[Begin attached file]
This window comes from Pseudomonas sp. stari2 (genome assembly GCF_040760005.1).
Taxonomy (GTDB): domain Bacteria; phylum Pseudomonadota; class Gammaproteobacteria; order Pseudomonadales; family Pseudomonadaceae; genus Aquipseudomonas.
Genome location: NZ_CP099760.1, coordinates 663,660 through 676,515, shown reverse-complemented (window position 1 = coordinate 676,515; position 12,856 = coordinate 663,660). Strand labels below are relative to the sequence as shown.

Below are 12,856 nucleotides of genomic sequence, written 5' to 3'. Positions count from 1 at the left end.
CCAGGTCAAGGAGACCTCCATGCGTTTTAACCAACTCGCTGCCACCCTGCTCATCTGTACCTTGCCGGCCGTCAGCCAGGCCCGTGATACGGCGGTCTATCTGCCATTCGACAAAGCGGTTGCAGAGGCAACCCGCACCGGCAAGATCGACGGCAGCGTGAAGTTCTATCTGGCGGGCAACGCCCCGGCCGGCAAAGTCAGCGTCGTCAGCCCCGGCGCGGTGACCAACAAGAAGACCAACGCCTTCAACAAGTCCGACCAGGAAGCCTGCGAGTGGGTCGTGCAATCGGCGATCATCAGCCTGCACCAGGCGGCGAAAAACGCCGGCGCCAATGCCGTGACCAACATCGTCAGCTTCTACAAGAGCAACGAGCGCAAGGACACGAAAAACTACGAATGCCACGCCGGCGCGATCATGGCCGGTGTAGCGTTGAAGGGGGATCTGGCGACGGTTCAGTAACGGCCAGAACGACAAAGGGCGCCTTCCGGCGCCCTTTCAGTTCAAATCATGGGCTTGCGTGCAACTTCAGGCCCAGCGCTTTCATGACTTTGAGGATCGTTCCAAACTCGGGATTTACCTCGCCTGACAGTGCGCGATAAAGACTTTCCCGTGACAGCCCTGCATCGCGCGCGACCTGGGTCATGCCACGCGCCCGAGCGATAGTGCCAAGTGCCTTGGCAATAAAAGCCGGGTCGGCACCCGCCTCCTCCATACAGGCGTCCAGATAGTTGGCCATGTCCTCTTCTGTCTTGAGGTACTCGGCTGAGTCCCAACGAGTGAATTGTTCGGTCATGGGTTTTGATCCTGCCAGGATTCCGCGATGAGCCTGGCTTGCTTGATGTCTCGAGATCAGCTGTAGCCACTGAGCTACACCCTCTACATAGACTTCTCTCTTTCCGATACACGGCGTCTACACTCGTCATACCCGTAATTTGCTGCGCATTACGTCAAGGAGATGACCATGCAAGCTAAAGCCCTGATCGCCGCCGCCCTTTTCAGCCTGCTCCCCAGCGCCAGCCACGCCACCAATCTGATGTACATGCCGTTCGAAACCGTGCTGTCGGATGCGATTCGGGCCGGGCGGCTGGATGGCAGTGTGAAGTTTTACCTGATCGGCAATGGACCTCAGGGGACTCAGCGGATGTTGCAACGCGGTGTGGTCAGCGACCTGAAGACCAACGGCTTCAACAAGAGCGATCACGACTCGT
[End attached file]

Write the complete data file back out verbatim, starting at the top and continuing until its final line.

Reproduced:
This window comes from Pseudomonas sp. stari2 (genome assembly GCF_040760005.1).
Taxonomy (GTDB): domain Bacteria; phylum Pseudomonadota; class Gammaproteobacteria; order Pseudomonadales; family Pseudomonadaceae; genus Aquipseudomonas.
Genome location: NZ_CP099760.1, coordinates 663,660 through 676,515, shown reverse-complemented (window position 1 = coordinate 676,515; position 12,856 = coordinate 663,660). Strand labels below are relative to the sequence as shown.

Below are 12,856 nucleotides of genomic sequence, written 5' to 3'. Positions count from 1 at the left end.
CCAGGTCAAGGAGACCTCCATGCGTTTTAACCAACTCGCTGCCACCCTGCTCATCTGTACCTTGCCGGCCGTCAGCCAGGCCCGTGATACGGCGGTCTATCTGCCATTCGACAAAGCGGTTGCAGAGGCAACCCGCACCGGCAAGATCGACGGCAGCGTGAAGTTCTATCTGGCGGGCAACGCCCCGGCCGGCAAAGTCAGCGTCGTCAGCCCCGGCGCGGTGACCAACAAGAAGACCAACGCCTTCAACAAGTCCGACCAGGAAGCCTGCGAGTGGGTCGTGCAATCGGCGATCATCAGCCTGCACCAGGCGGCGAAAAACGCCGGCGCCAATGCCGTGACCAACATCGTCAGCTTCTACAAGAGCAACGAGCGCAAGGACACGAAAAACTACGAATGCCACGCCGGCGCGATCATGGCCGGTGTAGCGTTGAAGGGGGATCTGGCGACGGTTCAGTAACGGCCAGAACGACAAAGGGCGCCTTCCGGCGCCCTTTCAGTTCAAATCATGGGCTTGCGTGCAACTTCAGGCCCAGCGCTTTCATGACTTTGAGGATCGTTCCAAACTCGGGATTTACCTCGCCTGACAGTGCGCGATAAAGACTTTCCCGTGACAGCCCTGCATCGCGCGCGACCTGGGTCATGCCACGCGCCCGAGCGATAGTGCCAAGTGCCTTGGCAATAAAAGCCGGGTCGGCACCCGCCTCCTCCATACAGGCGTCCAGATAGTTGGCCATGTCCTCTTCTGTCTTGAGGTACTCGGCTGAGTCCCAACGAGTGAATTGTTCGGTCATGGGTTTTGATCCTGCCAGGATTCCGCGATGAGCCTGGCTTGCTTGATGTCTCGAGATCAGCTGTAGCCACTGAGCTACACCCTCTACATAGACTTCTCTCTTTCCGATACACGGCGTCTACACTCGTCATACCCGTAATTTGCTGCGCATTACGTCAAGGAGATGACCATGCAAGCTAAAGCCCTGATCGCCGCCGCCCTTTTCAGCCTGCTCCCCAGCGCCAGCCACGCCACCAATCTGATGTACATGCCGTTCGAAACCGTGCTGTCGGATGCGATTCGGGCCGGGCGGCTGGATGGCAGTGTGAAGTTTTACCTGATCGGCAATGGACCTCAGGGGACTCAGCGGATGTTGCAACGCGGTGTGGTCAGCGACCTGAAGACCAACGGCTTCAACAAGAGCGATCACGACTCGT